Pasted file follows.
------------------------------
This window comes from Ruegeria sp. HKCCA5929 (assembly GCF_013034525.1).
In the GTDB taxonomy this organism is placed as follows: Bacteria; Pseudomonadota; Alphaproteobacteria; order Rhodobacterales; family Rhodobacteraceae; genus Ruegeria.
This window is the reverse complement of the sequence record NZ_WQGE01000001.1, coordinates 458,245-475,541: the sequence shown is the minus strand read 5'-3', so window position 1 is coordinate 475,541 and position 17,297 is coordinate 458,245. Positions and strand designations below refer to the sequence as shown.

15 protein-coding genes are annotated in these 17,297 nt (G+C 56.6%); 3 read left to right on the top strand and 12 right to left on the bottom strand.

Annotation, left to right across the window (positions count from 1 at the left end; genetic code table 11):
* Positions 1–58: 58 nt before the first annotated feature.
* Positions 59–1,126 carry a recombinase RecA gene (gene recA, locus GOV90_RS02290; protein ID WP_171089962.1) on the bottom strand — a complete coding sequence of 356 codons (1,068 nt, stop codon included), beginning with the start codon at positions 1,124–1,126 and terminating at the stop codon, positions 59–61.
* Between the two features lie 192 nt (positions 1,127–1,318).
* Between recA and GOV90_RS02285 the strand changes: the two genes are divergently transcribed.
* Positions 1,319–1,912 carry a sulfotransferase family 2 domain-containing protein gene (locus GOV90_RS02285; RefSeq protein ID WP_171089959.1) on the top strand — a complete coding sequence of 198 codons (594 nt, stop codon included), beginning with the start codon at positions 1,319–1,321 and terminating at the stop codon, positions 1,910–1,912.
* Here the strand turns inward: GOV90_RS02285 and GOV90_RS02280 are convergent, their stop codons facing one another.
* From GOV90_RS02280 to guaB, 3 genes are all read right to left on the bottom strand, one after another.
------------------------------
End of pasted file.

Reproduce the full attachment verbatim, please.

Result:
This window comes from Ruegeria sp. HKCCA5929 (assembly GCF_013034525.1).
In the GTDB taxonomy this organism is placed as follows: Bacteria; Pseudomonadota; Alphaproteobacteria; order Rhodobacterales; family Rhodobacteraceae; genus Ruegeria.
This window is the reverse complement of the sequence record NZ_WQGE01000001.1, coordinates 458,245-475,541: the sequence shown is the minus strand read 5'-3', so window position 1 is coordinate 475,541 and position 17,297 is coordinate 458,245. Positions and strand designations below refer to the sequence as shown.

15 protein-coding genes are annotated in these 17,297 nt (G+C 56.6%); 3 read left to right on the top strand and 12 right to left on the bottom strand.

Annotation, left to right across the window (positions count from 1 at the left end; genetic code table 11):
* Positions 1–58: 58 nt before the first annotated feature.
* Positions 59–1,126 carry a recombinase RecA gene (gene recA, locus GOV90_RS02290; protein ID WP_171089962.1) on the bottom strand — a complete coding sequence of 356 codons (1,068 nt, stop codon included), beginning with the start codon at positions 1,124–1,126 and terminating at the stop codon, positions 59–61.
* Between the two features lie 192 nt (positions 1,127–1,318).
* Between recA and GOV90_RS02285 the strand changes: the two genes are divergently transcribed.
* Positions 1,319–1,912 carry a sulfotransferase family 2 domain-containing protein gene (locus GOV90_RS02285; RefSeq protein ID WP_171089959.1) on the top strand — a complete coding sequence of 198 codons (594 nt, stop codon included), beginning with the start codon at positions 1,319–1,321 and terminating at the stop codon, positions 1,910–1,912.
* Here the strand turns inward: GOV90_RS02285 and GOV90_RS02280 are convergent, their stop codons facing one another.
* From GOV90_RS02280 to guaB, 3 genes are all read right to left on the bottom strand, one after another.